The yuppies soon came to symbolize everything the media found to criticize in the 1980s. Calling the 1980s the "me" generation and the "greed decade," media pundits lambasted the yuppie swingers as they had their hippie counterparts. Books like Jay McInerney's Bright Lights, Big City and Tom Wolfe's The Bonfire of the Vanities chronicled the self-aggrandizing decadence of the yuppie life. In reality, the economic boom of the early 1980s contributed to rising consumption throughout middle class America, and the well-educated young elite were merely particularly well-positioned to take advantage of it. They had been raised with a sense of their own importance and entitlement, and they had been given jobs with salaries that reinforced that sense. Their lifestyle values were the opposite of those of their parents, the conservative children of the Great Depression. Professional life seemed merely like a step beyond college parties, and the fun was less limited. Profitably employed married couples without children were given the name dinks (double income no kids) by the press, which showed a liking for catchy acronyms. Dinks had unprecedented disposable income, and in an increasingly consumer society, it was easy to spend.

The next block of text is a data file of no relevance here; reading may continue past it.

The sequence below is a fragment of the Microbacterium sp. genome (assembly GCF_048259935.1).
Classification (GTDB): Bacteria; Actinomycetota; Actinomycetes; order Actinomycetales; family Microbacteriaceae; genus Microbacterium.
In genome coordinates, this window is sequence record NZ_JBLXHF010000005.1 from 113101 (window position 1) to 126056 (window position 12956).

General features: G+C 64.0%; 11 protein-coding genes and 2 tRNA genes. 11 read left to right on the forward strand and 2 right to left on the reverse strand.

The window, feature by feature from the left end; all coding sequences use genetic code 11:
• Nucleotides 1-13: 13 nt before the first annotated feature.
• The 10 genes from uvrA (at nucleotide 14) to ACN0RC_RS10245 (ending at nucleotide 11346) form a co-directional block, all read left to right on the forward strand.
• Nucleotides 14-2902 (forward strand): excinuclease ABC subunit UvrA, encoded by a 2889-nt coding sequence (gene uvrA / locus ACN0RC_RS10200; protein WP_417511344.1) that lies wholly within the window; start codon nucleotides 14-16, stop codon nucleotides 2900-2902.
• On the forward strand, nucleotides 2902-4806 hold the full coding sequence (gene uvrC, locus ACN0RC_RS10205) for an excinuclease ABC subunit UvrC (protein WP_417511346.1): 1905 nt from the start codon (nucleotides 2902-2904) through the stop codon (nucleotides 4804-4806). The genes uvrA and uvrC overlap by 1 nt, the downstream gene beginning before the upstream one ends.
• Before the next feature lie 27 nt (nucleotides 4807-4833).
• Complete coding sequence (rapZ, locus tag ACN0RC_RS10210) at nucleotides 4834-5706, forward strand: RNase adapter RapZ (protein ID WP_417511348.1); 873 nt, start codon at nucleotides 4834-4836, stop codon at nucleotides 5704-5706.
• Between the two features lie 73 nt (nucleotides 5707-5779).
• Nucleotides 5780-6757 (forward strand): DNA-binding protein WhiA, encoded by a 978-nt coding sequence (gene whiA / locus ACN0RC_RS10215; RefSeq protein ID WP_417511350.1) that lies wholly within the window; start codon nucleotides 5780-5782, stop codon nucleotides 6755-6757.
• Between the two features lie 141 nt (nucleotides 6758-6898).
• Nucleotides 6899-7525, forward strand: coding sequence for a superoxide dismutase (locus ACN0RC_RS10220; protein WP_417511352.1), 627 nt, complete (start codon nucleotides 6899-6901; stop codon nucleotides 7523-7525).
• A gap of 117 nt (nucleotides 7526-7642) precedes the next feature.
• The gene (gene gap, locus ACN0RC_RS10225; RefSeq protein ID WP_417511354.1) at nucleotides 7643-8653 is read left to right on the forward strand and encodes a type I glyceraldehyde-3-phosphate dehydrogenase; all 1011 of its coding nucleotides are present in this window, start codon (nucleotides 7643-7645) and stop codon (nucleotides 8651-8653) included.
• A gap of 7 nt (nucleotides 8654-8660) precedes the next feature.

Those young professionals who did have families tried as best they could to fit them into the yuppie status symbol mold. Two career households necessitated nannies and housekeepers. Young couples began to search for the "right" schools while their children were still babies. Along with the expensive party lifestyle came pressure to keep up appearances and to keep making money. As Stan Schultz, a cultural historian at the University of Wisconsin described it, "We are terribly busy souls, doing things that no one else can do." Internal conflicts began to emerge, as the yuppies' liberal ideologies started to conflict with their economic conservatism. The 1980s was the Reagan era in United States politics, and new advantages were being doled out to the rich and the corporations at the expense of social services. The yuppies found themselves on an uncomfortable side of this dichotomy. Jerry Rubin, once a leader of the famous radical group the Yippies, was one of those who traded in his revolutionary politics for economic security—"Money in my pockets mellowed out my radicalism," he said.